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IMPRESS is an independent press regulator in the UK. It was the first to be recognised by the Press Recognition Panel.[1] Unlike the Independent Press Standards Organisation (IPSO), IMPRESS is fully compliant with the terms of the Leveson Inquiry.


In Spring 2011, News International began publicly admitting liability and paying compensation to people whose phone voicemail the News of the World had listened to, including an allegation (later disproven) that the paper had hacked and deleted messages from the phone of a murdered girl, Milly Dowler. This resulted in the withdrawal of advertising from the News of the World and its ceasing publication.

Lord Leveson, a senior judge, was appointed in 2011 to conduct an inquiry into the "culture, practices and ethics of the press."

In 2012 Lord Leverson issued a report that recommended replacing the old Press Complaints Commission (PCC). The Leveson Report recommended that if a new, voluntary regulatory body were to comply with a list of requirements set out in the report then litigants should be encouraged to seek redress through procedures provided by such a body: Leverson's mechanism (which was later incorporated in Section 40 of the Crime and Courts Act 2013) was that when a recognised, compliant body had been established, with a dispute resolution mechanism, then if a complainant instead brought an action in the courts, not through the new body, neither side could be awarded any costs in the court action, even if they were to win. To determine whether any proposed complaints body complies with the Leveson criteria, The Press Recognition Panel (PRP) was established.[2]

"The Press Recognition Panel (PRP) is an independent body set up to ensure that any organisation which regulates the press is independent, properly funded and able to protect the public, while recognising the important role carried out by the press."[3]

On 8 September 2014, the Independent Press Standards Organisation (IPSO) was established by the major newspapers. It declined to seek recognition from the Press Recognition Panel, arguing complying with all the criteria would compromise its independence.

At the same time a new group was being formed called IMPRESS, intended to be a body fully compliant with the recommendations of Leveson.

IMPRESS has been rejected by all the big national titles plus most of the regional papers.[4] by challenging IPSO's control of the regulation of the UK Press. IMPRESS, as of October 2016,[5] became the UK's first officially recognised press regulator after its application for Royal Charter recognition was granted, in a move backed by many campaign groups and the National Union of Journalists (NUJ). IPSO, with the help of The News Media Association - which represents many of the largest IPSO members - requested a 'judicial review' on the grounds that “That is not what Leveson or those drafting the Charter intended.”,[6] the case was rejected by the High Court, a decision IPSO intend to appeal.[7]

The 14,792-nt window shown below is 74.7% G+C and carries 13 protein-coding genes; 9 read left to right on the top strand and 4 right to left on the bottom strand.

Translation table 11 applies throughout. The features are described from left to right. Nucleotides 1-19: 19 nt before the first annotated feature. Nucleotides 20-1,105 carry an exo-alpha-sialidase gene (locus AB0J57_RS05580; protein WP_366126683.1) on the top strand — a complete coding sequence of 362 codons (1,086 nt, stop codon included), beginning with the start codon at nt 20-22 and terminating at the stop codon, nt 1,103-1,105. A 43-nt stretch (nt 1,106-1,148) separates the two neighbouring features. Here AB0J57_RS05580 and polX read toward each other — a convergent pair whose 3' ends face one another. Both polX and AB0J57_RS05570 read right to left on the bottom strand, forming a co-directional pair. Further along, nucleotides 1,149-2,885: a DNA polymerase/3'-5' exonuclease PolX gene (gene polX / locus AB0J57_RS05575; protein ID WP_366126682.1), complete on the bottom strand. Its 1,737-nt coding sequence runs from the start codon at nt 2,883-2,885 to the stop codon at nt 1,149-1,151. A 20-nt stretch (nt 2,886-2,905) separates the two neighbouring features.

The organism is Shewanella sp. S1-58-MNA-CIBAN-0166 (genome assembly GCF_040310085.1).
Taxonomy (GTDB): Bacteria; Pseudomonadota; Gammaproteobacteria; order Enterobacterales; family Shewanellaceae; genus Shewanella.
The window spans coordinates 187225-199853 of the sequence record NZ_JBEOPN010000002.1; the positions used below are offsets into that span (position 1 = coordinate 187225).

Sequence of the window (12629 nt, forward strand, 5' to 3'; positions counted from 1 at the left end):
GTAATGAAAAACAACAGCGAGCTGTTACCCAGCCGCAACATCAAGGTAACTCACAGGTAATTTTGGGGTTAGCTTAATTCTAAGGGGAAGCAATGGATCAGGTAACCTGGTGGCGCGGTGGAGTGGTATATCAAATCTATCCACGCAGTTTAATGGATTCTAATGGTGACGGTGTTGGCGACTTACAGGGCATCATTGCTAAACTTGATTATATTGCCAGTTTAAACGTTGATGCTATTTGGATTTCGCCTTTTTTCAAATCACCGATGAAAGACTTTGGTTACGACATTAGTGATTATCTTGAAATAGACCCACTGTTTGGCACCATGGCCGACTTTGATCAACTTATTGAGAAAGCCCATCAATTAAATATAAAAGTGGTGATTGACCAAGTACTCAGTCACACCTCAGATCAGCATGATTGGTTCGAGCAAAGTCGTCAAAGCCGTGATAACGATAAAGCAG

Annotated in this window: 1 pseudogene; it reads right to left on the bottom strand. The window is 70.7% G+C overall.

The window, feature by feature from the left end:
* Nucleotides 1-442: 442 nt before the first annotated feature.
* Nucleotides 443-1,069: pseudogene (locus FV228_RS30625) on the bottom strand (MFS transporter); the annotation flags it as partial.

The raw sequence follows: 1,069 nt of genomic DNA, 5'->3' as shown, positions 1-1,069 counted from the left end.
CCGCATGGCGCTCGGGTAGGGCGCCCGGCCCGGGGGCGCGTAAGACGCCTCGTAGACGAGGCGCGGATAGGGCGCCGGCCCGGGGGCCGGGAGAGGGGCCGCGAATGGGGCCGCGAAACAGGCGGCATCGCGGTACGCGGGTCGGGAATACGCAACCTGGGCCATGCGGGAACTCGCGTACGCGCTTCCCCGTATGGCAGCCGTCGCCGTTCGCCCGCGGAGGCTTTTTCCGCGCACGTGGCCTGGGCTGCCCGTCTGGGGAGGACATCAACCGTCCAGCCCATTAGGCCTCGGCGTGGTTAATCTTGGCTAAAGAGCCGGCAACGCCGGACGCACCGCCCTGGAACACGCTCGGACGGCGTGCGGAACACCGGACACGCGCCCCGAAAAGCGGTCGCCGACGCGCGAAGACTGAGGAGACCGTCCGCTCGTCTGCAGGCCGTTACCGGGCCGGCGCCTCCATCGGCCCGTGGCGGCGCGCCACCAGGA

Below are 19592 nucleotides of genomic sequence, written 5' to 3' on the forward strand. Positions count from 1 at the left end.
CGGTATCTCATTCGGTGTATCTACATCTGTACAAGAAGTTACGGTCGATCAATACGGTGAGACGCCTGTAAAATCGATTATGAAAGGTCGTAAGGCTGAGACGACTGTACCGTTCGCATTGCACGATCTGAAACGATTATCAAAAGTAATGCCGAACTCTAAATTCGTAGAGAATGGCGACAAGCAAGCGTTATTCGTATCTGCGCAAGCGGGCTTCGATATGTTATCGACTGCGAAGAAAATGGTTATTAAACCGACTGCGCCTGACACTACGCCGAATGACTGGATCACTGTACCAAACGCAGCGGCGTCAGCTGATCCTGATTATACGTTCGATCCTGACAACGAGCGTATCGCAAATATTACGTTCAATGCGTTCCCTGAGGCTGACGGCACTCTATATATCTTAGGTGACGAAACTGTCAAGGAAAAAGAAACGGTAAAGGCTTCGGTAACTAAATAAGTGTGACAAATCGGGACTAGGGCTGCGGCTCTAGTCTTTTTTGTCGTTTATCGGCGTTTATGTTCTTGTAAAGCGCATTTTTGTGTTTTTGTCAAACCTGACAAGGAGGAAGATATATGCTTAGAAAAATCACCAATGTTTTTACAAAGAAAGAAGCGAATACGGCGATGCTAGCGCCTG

IMPRESS is at present the only recognised regulatory body. However, the Government has declined to bring Section 40 of the Crime and Courts Act into effect, so the advantage of membership in terms of cost shifting are negated. The Conservative and Unionist Manifesto for the General Election in 2017 pledged to repeal Section 40, but this has not been done, so there remains a possibility that it may be.

Funding and support[edit]

IMPRESS was initially supported by individuals and groups including J.K. Rowling, the campaign group Hacked Off and the controversial Max Mosley.

No national newspaper has signed up to the new regulator; most continue to be members of the unrecognised Independent Press Standards Organisation.[8] IMPRESS's membership consists only of some small-circulation local newspapers and blogs.

Member publications[edit]

The following publications have joined IMPRESS:[9]

See also[edit]


  1. ^ "First official UK press regulator, Impress, approved". BBC News.
  2. ^ "What's going on with UK press regulation?". London Freelance (NUJ).
  3. ^ "Who We Are". Press Recognition Panel.
  4. ^ "IMPRESS Press Regulator Newspaper Publishers - Max Moseley". The Guardian.
  5. ^ "First official UK press regulator, Impress, approved". BBC News.
  6. ^ "Newspapers Claim Decision to Grant Impress Royal Charter Recognition Unlawful and Threatens Judicial Review".
  7. ^ "High court rejects challenge to status of UK press regulator". The Guardian.
  8. ^ "Who IPSO regulates". IPSO.
  9. ^
  10. ^ Mayhew, Freddy (24 August 2017). "The Canary joins Impress to become alternative press regulator's 66th member". Press Gazette. Retrieved 2 January 2018.
  11. ^ Mayhew, Freddy (30 November 2018). "Left-wing news site Evolve Politics joins press regulator Impress in response to 'unsubstantiated shrieks of fake news'". Press Gazette. Retrieved 2 January 2018.

External links[edit]